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Can the sun be "outside" of the parabola of a parabolic orbit, but its focal point inside? Personally, I don't see a problem with this case, I was just curious and wanted to ask a quick question

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    $\begingroup$ Orbits are elliptical. An object on a parabolic path goes by the sun one time and never returns. $\endgroup$ – David White May 4 at 15:38
  • $\begingroup$ @DavidWhite - if the object trajectory tries to go through part of the sun, then part of the sun is outside the orbit. Not good for the object, mind you... $\endgroup$ – Jon Custer May 4 at 15:42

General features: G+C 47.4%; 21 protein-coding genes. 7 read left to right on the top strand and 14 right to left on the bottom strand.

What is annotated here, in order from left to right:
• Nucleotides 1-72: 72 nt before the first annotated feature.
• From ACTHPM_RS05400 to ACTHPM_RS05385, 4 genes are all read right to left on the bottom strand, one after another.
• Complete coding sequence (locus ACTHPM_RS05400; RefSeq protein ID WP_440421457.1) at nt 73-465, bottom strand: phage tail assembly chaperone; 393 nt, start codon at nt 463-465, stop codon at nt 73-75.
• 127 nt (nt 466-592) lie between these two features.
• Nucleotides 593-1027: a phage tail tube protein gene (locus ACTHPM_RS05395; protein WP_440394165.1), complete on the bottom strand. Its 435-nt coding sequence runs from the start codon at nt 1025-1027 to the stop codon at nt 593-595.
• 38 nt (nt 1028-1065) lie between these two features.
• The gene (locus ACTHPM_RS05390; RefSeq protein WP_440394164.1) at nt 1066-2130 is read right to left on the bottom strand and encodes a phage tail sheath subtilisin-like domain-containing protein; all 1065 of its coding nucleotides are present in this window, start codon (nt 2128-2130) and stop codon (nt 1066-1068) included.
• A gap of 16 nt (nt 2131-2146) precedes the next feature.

• $\begingroup$ an answer here has plots of possible orbits, where the center of gravitational field is in a focal point of the conic sections physics.stackexchange.com/questions/229249/… $\endgroup$ – anna v May 4 at 16:06
  • $\begingroup$ @DavidWhite By a parabolic orbit I was meant to say an orbit with an eccentricity of e=1; this is a parabolic trajectory, perhaps I didn't phrase my question correctly $\endgroup$ – Hidden Eagle1 May 4 at 16:09
  • $\begingroup$ The only way the focal point can be "outside" the curve is if there is a repulsive force between the two objects. That is possible for two electrically charged particles, of course. $\endgroup$ – alephzero May 4 at 16:42

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